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BETA PHOTO: The bottom nut in the photo is the one that can be...
A one pitch finger crack with good supplemental edges. Find a steep finger crack that does not reach the ground on the wall right of the gigantic Howling at the Wind dihedral (same approach as for Fat City Crack, and a good climb to do when you come back to get your stuff after climbing that route). Traditionally, there are stacked rocks at the base of the route below the crack. Starting from the rocks, make a wild, footless, crux move to a perfect finger jam, which unfortunately is also your first good gear. I actually stick-placed (yes, placed) a nut there before starting to mitigate the good possibility of a sprained ankle or worse (the ground drops away sharply to the right)-- a devious (read: weenie) technique that is nevertheless quite common, I hear. Regardless, one encounters two more 5.10 cruxes before reaching a ledge on Pear Buttress. It is possible to continue up that or other routes, but most people rappel (75 ft.) from webbing (of cordalette length) around a flake right at the top of the route (may not be fixed, so bring some).
Small stoppers and cams, and Friends #s 2-3 up high.
Step off the blocks down and left from Brad using ...
A perhaps unusual way to do the crux with the righ...
A couple more moves to reach the horizontals and t...
Matt Tooting at Lumpy
Ray Rice and Jay Dufresne on Toot. 10-5-03
|By Joe Collins|
Jul 27, 2003
I'm embarresed to admit that I too pre-placed the first nut (but didn't clip the rope) when I climbed this. I wish I hadn't because the moves off the deck aren't that hard, but the landing sucks. It sounds like this is standard practice for this route, and there is a quiver of sticks at the base that serve this purpose.An excellent, sustained, short climb that would be 3 stars if it were longer.
Gillet guide has this as 10c. It felt a bit easier than Outlander, which is benchmark hard-10c.
|By Ivan Rezucha|
From: Boulder, CO
Sep 19, 2004
See the second photo below for historical info and a question about the "cheater" rocks.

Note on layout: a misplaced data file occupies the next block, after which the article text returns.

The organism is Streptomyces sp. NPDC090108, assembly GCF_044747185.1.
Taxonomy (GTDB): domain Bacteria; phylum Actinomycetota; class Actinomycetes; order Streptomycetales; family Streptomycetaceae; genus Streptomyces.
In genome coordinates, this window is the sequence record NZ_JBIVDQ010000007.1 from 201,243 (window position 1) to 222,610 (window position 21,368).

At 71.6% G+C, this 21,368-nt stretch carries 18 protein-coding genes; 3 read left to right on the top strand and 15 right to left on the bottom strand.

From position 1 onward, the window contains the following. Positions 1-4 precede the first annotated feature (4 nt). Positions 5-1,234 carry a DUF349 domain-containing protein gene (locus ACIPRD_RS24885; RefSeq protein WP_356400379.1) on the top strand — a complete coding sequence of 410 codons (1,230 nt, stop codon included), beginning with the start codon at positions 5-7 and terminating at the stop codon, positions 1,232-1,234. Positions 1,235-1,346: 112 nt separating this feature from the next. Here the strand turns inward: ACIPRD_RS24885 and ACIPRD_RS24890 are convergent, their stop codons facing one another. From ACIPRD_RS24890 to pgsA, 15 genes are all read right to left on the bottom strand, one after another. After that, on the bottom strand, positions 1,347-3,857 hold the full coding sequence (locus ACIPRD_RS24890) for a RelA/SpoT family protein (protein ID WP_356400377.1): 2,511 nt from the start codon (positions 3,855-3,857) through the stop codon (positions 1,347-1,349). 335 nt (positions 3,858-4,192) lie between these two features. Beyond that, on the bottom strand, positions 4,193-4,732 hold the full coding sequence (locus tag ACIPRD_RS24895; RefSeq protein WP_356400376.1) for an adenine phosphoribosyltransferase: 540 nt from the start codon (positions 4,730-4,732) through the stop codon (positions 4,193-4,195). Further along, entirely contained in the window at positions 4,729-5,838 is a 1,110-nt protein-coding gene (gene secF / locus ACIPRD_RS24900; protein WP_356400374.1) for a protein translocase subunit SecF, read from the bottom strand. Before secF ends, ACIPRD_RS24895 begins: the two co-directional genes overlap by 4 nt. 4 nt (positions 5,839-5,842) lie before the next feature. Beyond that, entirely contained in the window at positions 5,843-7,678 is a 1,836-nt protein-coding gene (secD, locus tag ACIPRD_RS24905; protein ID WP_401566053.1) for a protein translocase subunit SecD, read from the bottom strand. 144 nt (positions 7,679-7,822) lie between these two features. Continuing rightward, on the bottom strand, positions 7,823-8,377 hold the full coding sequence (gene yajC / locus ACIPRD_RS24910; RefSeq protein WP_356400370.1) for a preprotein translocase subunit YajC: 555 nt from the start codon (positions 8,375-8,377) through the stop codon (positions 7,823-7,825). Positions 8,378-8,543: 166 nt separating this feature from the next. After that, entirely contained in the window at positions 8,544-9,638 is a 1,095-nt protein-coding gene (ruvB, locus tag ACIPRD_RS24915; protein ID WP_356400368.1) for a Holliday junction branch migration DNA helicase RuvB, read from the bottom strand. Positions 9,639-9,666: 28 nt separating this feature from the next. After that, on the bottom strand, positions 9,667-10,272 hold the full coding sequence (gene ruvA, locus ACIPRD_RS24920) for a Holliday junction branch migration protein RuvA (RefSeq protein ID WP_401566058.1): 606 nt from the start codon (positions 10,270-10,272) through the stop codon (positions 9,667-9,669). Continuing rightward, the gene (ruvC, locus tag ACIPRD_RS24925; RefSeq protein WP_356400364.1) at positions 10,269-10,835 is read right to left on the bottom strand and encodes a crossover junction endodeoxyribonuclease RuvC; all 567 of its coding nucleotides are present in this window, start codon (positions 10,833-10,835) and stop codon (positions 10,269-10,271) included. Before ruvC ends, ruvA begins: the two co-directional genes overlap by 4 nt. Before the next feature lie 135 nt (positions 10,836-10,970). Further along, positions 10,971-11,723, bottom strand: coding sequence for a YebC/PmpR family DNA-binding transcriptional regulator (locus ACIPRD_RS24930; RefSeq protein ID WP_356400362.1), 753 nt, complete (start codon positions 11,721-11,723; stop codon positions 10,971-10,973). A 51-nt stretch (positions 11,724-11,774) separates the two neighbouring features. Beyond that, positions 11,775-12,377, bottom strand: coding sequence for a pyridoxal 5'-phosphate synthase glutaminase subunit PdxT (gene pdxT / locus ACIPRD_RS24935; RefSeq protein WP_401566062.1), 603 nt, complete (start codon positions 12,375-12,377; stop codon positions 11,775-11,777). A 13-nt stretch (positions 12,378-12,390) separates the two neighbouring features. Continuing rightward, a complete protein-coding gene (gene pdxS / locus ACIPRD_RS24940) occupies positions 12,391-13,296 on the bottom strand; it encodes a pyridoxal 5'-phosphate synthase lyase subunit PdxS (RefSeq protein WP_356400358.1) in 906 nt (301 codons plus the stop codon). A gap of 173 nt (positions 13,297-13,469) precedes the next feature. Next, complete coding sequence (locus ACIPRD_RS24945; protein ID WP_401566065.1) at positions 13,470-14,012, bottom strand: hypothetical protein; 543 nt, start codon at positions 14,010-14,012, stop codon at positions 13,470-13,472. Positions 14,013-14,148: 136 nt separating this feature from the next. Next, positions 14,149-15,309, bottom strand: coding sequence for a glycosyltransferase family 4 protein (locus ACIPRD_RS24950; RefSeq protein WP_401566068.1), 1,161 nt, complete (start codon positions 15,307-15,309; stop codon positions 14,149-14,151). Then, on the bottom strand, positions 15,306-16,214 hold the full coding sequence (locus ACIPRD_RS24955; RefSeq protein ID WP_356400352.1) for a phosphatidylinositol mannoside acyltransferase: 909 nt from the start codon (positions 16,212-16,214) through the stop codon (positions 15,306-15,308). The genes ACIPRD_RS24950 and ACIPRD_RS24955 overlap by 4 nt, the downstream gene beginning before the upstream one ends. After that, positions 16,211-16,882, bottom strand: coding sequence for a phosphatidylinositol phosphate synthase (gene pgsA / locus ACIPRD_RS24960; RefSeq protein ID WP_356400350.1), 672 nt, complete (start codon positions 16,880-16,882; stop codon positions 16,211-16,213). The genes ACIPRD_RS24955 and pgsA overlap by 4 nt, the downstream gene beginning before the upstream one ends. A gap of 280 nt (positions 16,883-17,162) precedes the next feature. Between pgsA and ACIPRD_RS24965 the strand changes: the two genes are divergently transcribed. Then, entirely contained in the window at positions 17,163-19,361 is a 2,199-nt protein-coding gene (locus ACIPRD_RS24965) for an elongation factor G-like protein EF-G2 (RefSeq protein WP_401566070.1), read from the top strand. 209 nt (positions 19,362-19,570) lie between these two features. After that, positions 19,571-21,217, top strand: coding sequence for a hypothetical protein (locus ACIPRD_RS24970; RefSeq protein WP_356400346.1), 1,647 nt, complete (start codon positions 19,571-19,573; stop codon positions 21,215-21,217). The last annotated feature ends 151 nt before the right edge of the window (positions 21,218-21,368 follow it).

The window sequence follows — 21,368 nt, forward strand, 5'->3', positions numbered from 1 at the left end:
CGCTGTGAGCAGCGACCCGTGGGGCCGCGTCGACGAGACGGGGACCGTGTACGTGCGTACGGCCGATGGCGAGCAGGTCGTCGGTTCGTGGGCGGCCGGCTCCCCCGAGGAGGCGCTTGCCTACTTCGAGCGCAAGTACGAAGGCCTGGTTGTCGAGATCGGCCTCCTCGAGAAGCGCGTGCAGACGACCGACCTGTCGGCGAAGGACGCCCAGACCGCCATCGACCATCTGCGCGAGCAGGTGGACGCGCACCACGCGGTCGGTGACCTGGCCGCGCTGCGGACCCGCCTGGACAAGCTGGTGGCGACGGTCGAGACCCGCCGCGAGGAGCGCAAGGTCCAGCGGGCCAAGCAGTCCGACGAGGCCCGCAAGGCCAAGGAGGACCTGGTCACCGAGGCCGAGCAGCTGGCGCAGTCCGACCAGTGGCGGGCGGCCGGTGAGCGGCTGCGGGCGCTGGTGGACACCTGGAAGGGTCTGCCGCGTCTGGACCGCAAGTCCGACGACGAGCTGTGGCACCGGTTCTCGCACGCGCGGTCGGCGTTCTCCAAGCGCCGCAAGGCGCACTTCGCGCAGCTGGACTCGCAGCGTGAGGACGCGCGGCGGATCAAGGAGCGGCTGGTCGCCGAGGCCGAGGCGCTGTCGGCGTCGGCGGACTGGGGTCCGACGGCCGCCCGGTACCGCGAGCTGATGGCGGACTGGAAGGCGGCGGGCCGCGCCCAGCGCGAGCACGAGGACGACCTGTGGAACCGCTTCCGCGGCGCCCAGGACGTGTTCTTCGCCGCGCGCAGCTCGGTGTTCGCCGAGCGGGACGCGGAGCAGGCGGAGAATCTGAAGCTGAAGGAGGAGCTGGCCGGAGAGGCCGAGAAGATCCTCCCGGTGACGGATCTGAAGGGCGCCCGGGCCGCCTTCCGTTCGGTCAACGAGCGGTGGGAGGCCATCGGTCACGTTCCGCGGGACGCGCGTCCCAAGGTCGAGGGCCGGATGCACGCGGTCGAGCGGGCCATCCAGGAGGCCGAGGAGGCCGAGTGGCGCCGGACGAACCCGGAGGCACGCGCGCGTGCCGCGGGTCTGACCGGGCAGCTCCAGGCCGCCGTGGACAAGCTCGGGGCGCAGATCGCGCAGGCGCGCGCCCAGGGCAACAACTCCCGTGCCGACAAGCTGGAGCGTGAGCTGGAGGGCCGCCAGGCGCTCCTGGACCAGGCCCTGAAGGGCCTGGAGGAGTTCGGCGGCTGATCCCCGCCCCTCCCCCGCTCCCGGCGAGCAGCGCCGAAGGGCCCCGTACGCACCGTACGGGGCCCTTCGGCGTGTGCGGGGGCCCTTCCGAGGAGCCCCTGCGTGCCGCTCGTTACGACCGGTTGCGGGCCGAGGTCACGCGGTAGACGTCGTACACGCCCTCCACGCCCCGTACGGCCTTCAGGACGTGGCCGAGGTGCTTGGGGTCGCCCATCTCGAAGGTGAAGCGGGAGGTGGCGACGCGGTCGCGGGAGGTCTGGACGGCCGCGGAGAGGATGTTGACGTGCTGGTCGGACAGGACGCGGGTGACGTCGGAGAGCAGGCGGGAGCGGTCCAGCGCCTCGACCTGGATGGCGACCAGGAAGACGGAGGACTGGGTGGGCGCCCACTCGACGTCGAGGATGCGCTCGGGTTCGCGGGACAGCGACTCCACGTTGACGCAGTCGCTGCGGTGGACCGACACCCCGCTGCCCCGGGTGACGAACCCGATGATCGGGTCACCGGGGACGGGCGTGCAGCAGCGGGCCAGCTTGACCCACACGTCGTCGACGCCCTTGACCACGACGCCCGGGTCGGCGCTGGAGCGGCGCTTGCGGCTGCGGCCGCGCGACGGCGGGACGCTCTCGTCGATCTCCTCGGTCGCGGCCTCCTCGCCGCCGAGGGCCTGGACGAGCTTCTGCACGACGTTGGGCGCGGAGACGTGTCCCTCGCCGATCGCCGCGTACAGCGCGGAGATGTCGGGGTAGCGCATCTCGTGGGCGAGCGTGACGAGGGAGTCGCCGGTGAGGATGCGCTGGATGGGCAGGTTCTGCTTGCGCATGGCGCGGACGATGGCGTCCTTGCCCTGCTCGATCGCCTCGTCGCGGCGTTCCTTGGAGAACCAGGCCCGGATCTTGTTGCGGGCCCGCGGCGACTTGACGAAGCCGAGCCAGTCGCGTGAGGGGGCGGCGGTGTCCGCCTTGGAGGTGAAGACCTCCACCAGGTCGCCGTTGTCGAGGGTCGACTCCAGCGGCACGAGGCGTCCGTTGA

From: Fort Collins, CO
May 1, 2007
This is a really fun route if you're solid at 5.10. The start is hard but definitely felt like the crux to me.
|By Eric and Lucie|
From: Boulder, CO
Jul 6, 2009
Save your ankles... stick place the nut from the ground. Your fingers will be blocking the placement once you do the move... Placing the nut from the ground but not clipping a draw or the rope to it would be a fine compromise IMO.
I found this route to be hard because it is quite pumpy (I suck at pumpy climbing!). I thought some of the pro placements were not immediately obvious (though they are excellent), so I got quite pumped placing and had to hang.
From: Holderness, NH
Jul 25, 2009
I also had the nut pre-placed for me, however I was too short to reach the solid finger jam on the left from the stack of rocks. Instead I started at the bottom and traversed over to get it. Climbing it this way added a few more stout moves, but it was super fun and rewarding. I recommend it.
|By Tony B|
From: Around Boulder, CO
Jun 5, 2010
Place a smaller nut deep down in the first placement and it's not a problem interfering with the fingers. Set it well so it won't walk out. Also, the first hold is much better fore the left hand middle-ring-pinkey combo than if you try to get the index finger in.
We also replaced the top-anchor for this one today with new webbing and a rapid. It is very solid, but presently is just one loop. So the next person up there should consider backing it up.
It is VERY easy to back up for a belay with a cordalette.
PS- This is a very fun route for no longer than it is (55') and packs a good punch.
|By Jeff G.|
From: Fort Collins
Jun 5, 2010
Best to use the pin and stopper anchor atop the second pitch of Pear Buttress. This is a permanent anchor with chains to rap off of. One sixty meter rope will easily make it to the base of Toot. Using the Pear Buttress anchor will keep the ratty slings and tat to a minimum.